With a similar focus on aesthetics and taking control of one’s representation, Esko Suoranta (University of Helsinki) and Stina Attebery (University of California, Riverside) focused on the world of cyberpunk fashion; specifically, how it can become a speculative practice about the future of social expression and posthuman embodiment, and how cyberpunk itself consistently informs counter-cultural performativity, albeit through a shifting political lens.

Discussion of non-western Cyberpunk texts offered particular insights, diversifying a genre otherwise marked by its Western and Japanese origins. Sumeyra Buran (Istanbul Medeniyet University) and Muhammad Aurangzeb Ahmad (University of Washington) drew attention to Turkish, Middle Eastern, and Islamic-world fiction. Ahmad took a broader approach to Islamicate Cyberpunk, introducing and unpicking many aspects of an under-represented area. Buran focused on the depiction of queer representation and how the speculative futurity of this genre accepts gender identities outside the binary; a key element of a more accepting, diverse world.

Diversity was a topic that recurred in other papers, such as Anna Oleszczuk’s (Maria Curie-Sklodowska University Lublin) analysis of the comic book series ODY-C, and Agata Waszkiewicz’s (Maria Curie-Sklodowska University Lublin) discussion of the inclusivity cyberpunk video games in the independent industry. Oleszczuk’s paper in particular was an important addition to this topic, as in her analysis of ODY-C she highlighted how the way this text broke gender binarity with the “extermination of men” and creation of a third gender led to the re-establishment of the subjugation of queer identities in a new context. The binary opposition was preserved in ODY-C, albeit between different groups; however, this very opposition highlighted heteronormative structures and brought queer and otherwise fluid gender identities into new contexts through the futurity of its setting.

When more traditional texts were addressed, they were expanded in fresh directions, realigning the focus of their analysis for a contemporary context, just as the roundtable had raised. Carmen Mendez Garcia (Complutense University, Madrid) and Steven Shaviro (Wayne State University) looked at foundational cyberpunk authors William Gibson and Pat Cadigan, but focused on their more recent texts, offering insight into changing perspectives and the development of the genre’s originators.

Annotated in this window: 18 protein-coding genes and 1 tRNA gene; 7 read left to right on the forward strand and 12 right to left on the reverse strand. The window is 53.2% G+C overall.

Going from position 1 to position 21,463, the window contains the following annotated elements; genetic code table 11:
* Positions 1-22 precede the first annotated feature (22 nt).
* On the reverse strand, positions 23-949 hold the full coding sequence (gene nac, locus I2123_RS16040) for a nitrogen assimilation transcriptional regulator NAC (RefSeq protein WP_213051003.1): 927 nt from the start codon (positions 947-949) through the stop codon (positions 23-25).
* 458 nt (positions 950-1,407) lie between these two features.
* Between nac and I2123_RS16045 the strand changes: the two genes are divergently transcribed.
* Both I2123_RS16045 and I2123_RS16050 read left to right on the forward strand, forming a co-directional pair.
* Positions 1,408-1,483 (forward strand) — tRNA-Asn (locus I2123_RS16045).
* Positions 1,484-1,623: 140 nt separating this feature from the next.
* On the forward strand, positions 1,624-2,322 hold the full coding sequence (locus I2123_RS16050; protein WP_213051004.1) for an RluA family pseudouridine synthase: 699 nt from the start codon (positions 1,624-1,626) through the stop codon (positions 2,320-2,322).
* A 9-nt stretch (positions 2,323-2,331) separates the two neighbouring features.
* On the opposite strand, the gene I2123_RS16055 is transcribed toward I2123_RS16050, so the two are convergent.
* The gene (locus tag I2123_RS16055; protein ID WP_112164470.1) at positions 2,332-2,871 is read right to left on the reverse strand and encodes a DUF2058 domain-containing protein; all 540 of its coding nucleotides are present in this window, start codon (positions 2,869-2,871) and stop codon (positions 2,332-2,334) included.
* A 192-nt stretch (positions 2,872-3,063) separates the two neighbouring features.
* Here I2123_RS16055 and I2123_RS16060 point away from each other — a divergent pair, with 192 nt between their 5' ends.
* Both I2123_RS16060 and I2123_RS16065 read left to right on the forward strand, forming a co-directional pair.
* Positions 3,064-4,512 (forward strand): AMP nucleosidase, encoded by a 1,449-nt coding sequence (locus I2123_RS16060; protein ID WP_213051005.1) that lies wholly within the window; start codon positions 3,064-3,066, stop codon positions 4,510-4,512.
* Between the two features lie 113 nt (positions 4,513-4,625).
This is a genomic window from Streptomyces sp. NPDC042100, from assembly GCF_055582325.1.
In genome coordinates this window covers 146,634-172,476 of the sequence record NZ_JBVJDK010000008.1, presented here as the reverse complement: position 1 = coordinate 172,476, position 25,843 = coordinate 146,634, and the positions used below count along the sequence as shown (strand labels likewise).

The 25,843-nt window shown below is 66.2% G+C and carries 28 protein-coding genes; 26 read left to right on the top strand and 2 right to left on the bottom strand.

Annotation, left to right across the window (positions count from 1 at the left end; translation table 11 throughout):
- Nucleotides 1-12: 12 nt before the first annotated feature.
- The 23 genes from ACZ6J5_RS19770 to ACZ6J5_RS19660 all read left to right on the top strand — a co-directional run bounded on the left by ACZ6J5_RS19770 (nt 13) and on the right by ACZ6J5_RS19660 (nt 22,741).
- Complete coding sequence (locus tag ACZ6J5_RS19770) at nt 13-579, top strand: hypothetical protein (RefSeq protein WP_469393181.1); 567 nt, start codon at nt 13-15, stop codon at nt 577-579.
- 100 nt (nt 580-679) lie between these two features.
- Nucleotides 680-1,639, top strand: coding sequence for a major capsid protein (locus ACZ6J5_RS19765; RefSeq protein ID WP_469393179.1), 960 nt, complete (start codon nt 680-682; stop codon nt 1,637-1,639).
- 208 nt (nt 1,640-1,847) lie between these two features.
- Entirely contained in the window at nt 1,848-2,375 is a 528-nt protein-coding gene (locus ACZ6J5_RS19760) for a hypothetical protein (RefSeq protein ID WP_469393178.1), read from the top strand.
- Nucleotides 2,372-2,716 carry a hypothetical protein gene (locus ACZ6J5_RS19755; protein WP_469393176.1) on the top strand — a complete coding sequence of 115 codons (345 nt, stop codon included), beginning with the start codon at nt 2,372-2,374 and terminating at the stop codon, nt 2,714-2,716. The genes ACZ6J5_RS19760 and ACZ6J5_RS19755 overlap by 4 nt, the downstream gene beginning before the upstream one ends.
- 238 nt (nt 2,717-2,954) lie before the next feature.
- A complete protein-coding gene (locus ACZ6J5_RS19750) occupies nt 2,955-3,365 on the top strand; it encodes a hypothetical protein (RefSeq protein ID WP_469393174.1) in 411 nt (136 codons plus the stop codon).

Taking a different approach to longer-standing cyberpunk works, Josh Pearson (California State University, Los Angeles) focused instead on the less-studied iterations of cyberpunk, such as tabletop roleplaying games, and in particular on how Cyberpunk 2020 could be a useful classroom tool to help students understand the “weaponisation”: of style, which is a potential barrier to readers of classic cyberpunk texts. His focus on character generation within the game mirrored the focus of my own paper, as both our talks approached the centrality of precarity and trauma in cyberpunk texts. Whilst I focused on the games in practice, exploring cyberpunk stories through participation, Pearson explored how the act of creating characters within this system in a teaching environment introduces and internalises the idea of identity as a stylised surface that hides past trauma. Similarly, Evan Torner (University of Cincinnati) discussed Cyberpunk 2020 with a focus on its author, Mike Pondsmith. His paper reflected on the genre’s position within a developing cyberpunk canon and within game genealogy, including analogue and digital developments. These three papers thus assessed the content, application, and influence of tabletop roleplaying games in the greater context of cyberpunk works.

The success of this event was not only in the enthusiasm that resulted from connecting such a spectrum of attendees in a time of few opportunities for research connection, but also in the possibilities enabled by its digital format. A particularly successful decision was to make the papers available days before the event themselves. Being able to peruse and digest them and formulate questions in response to them at one’s own pace allowed more attendees to participate, unhindered by note-taking or processing the details of a paper whilst the opportunity to ask questions was taking place. This was a particular boon for any early-career attendees, or those inexperienced in conferences – a facet worth supporting in future events.

The format did not come without limitations, however, and the conference itself made for a fairly intense two days. The timetable was lengthy in order to include the number of papers and to encourage accessibility of live Q&A discussions across time zones; this was supplemented by parallel discussions across the Discord channels as enthusiasm for each talk sparked separate conversations. This led to a tiring pace for the event. Scheduled breaks would have brought welcome respite and encouraged use of the voice channels for relaxed conversation, as this feature of Discord was unfortunately underused due to the heavy scheduling.

With this being said, the event itself was an incredible success, and demonstrated the strength of an online event that relied on a mostly text-based, yet synchronous format. The length of the schedule, coupled with the decision to leave the Discord live for a week afterwards, created a highly accessible event, and an effective structure for future online conferences to follow.

Another development to emerge from the CPCC is the Cyberpunk Research Network. This is a loose connection of scholars (many of whom took part in the inaugural conference) intending to maintain an accessible space for collaborative work, the sharing of resources, and joint discussion of the field of research. Details for joining the network can be found on the website (http://cyberpunkculture.com/), along with papers and Q&A discussions from this event, demonstrating the success of the community the CPCC gathered.

Biography: Adam Edwards is a researcher in English Literature and Digital Cultures at the University of Birmingham. His research focuses on the growing popularity of the cyberpunk genre of science fiction, and is currently tracking its development from its origins to the present day. He is particularly interested in supporting academic research into video and tabletop gaming as rising forms of individual, artistic expression.